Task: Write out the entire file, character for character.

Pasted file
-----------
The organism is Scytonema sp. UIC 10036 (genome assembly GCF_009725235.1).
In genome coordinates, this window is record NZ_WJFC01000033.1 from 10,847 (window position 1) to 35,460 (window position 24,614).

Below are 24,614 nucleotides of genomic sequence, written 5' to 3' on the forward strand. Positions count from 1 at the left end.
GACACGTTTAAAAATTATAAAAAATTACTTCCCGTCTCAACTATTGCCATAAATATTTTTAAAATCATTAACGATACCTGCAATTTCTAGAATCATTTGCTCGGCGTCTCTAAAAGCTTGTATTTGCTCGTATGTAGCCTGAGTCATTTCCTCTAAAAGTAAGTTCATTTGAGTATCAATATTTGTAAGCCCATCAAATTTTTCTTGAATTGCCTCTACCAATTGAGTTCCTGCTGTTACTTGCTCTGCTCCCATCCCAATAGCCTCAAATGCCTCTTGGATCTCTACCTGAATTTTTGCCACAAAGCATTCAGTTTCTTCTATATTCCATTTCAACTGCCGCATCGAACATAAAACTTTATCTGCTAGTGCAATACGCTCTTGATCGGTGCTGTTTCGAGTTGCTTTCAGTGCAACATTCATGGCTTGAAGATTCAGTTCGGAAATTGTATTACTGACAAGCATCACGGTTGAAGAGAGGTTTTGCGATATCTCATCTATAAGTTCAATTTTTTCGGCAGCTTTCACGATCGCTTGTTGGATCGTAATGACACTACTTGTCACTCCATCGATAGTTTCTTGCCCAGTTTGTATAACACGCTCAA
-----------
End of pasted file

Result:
The organism is Scytonema sp. UIC 10036 (genome assembly GCF_009725235.1).
In genome coordinates, this window is record NZ_WJFC01000033.1 from 10,847 (window position 1) to 35,460 (window position 24,614).

Below are 24,614 nucleotides of genomic sequence, written 5' to 3' on the forward strand. Positions count from 1 at the left end.
GACACGTTTAAAAATTATAAAAAATTACTTCCCGTCTCAACTATTGCCATAAATATTTTTAAAATCATTAACGATACCTGCAATTTCTAGAATCATTTGCTCGGCGTCTCTAAAAGCTTGTATTTGCTCGTATGTAGCCTGAGTCATTTCCTCTAAAAGTAAGTTCATTTGAGTATCAATATTTGTAAGCCCATCAAATTTTTCTTGAATTGCCTCTACCAATTGAGTTCCTGCTGTTACTTGCTCTGCTCCCATCCCAATAGCCTCAAATGCCTCTTGGATCTCTACCTGAATTTTTGCCACAAAGCATTCAGTTTCTTCTATATTCCATTTCAACTGCCGCATCGAACATAAAACTTTATCTGCTAGTGCAATACGCTCTTGATCGGTGCTGTTTCGAGTTGCTTTCAGTGCAACATTCATGGCTTGAAGATTCAGTTCGGAAATTGTATTACTGACAAGCATCACGGTTGAAGAGAGGTTTTGCGATATCTCATCTATAAGTTCAATTTTTTCGGCAGCTTTCACGATCGCTTGTTGGATCGTAATGACACTACTTGTCACTCCATCGATAGTTTCTTGCCCAGTTTGTATAACACGCTCAA